A memorial stone is pictured at the former Bergen-Belsen Nazi death camp.
(photo credit: REUTERS)
World Jewish Congress President Ronald Lauder warned Sunday at the ceremony marking 70 years since the liberation of the Bergen-Belsen concentration camp in Germany that history is in danger of repeating itself.
"Seventy years ago, the world was silent and now we are standing on one of the largest Jewish cemeteries in the world,” Lauder said. “We appear to be descending into the same hell today. Anti-Semitism is rising in Europe, neo-Nazi groups are sitting in Parliament in Hungary and Greece, and Iranian leaders repeatedly promise to wipe Israel from the pages of time. To shout against the past while remaining silent about the present is not just wrong; it is outrageous and immoral."
Although Belsen was not officially an extermination camp, one hundred thousand Jews, Poles, Russians, Gypsies and other victims perished there including Jewish teenager diarist Anne Frank. The camp was liberated by British soldiers in April 1945. A Displaced Persons camp was later established nearby. It was closed in September 1950. An estimated 2,000 children were born to Holocaust survivors at the Bergen-Belsen DP camp.
On Sunday thousands of people gathered at the memorial site, built after the camp was dismantled, including several Holocaust survivors and their relatives, with many leaving small rocks, each representing a victim, on memorial walls and graves scattered around Belsen.
"From the ashes of this terrible place, the Jewish people rose up and moved on. Today there is a younger generation of Jews committed to making sure the Jewish people never fall victim to this kind of evil again. Just as you never let us down, we will not let you down," Lauder vowed.
German President Joachim Gauck also spoke at the ceremony, lamenting the plight of young people at the infamous camp. "Many families and children were imprisoned in the Bergen-Belsen camp. During the last years of the war, there were an estimated 3000 children under 14 years of age. These young people were witnesses of suffering, death and sicknesses. They were forced to watch, as mothers and fathers were humiliated and beaten. The parents were helpless. They could not protect their own children from injustice and inhumanity."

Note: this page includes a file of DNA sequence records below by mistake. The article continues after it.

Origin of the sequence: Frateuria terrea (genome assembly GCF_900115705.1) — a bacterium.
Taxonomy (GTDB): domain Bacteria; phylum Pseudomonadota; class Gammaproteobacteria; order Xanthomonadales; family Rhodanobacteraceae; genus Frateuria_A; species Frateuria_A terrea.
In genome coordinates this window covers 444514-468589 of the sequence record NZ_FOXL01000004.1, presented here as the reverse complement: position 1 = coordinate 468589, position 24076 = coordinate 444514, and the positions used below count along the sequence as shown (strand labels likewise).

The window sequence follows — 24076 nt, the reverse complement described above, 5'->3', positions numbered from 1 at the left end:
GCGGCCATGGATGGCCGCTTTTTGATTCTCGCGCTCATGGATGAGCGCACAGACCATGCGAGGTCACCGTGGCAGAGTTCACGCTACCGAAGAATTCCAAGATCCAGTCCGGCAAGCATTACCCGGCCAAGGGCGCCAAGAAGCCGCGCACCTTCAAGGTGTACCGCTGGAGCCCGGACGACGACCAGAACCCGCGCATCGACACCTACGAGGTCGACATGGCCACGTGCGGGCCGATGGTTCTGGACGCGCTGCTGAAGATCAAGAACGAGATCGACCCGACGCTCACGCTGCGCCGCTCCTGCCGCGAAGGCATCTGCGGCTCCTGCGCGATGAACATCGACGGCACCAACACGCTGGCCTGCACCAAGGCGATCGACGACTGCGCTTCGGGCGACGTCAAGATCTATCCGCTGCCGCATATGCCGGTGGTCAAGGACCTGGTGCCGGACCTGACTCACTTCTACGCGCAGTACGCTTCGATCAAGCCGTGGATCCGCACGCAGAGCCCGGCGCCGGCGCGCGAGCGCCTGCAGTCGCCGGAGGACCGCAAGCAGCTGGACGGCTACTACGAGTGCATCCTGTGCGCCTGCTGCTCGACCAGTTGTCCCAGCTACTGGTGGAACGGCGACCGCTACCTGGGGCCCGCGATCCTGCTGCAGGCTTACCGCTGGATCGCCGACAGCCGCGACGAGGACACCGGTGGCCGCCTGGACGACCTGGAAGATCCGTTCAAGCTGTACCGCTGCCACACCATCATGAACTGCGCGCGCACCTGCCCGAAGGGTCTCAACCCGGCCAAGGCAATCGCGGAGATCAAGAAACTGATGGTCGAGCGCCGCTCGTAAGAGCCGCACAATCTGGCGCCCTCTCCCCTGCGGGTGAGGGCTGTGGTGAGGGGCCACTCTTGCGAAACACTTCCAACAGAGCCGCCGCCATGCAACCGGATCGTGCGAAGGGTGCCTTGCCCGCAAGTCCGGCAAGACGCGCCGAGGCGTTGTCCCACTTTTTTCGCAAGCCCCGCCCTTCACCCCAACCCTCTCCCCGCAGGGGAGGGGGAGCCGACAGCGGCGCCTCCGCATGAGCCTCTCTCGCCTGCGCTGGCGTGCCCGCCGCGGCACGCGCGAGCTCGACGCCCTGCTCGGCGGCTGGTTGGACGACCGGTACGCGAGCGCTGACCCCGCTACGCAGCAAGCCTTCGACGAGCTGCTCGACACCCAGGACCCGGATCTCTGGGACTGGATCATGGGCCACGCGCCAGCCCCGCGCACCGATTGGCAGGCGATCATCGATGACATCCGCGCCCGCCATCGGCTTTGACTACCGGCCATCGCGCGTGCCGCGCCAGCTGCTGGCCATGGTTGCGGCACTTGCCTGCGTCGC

He said that despite the time that has passed since the camp's liberation, its memory still serves to send a powerful message. "Seventy years, that's almost a whole life span. That's how long it is since pictures and stories (from Bergen-Belsen) shook the world. But even today and in the future these images will continue to make the world think, unsettle us and our children, and prompt us to ask "Why?", and make us sad and angry."
Around 20,000 thousand corpses lined the streets of the camp as the British troops arrived at the camp on April 15, 1945 and a further 13,000 people died after the liberation.
Thousands of skeletal figures, ravaged by hunger and disease stumbled through piles of unburied bodies.
On liberation, SS forces were ordered to bury the dead, inmates were transferred to a British camp a couple of miles away and the camp was burnt down at the end of May to prevent the spread of infectious diseases.
The commander of the camp, Joseph Kramer, also known as "the Beast of Belsen" was arrested soon after the liberation.
He was sentenced to death by a British military court and later hanged.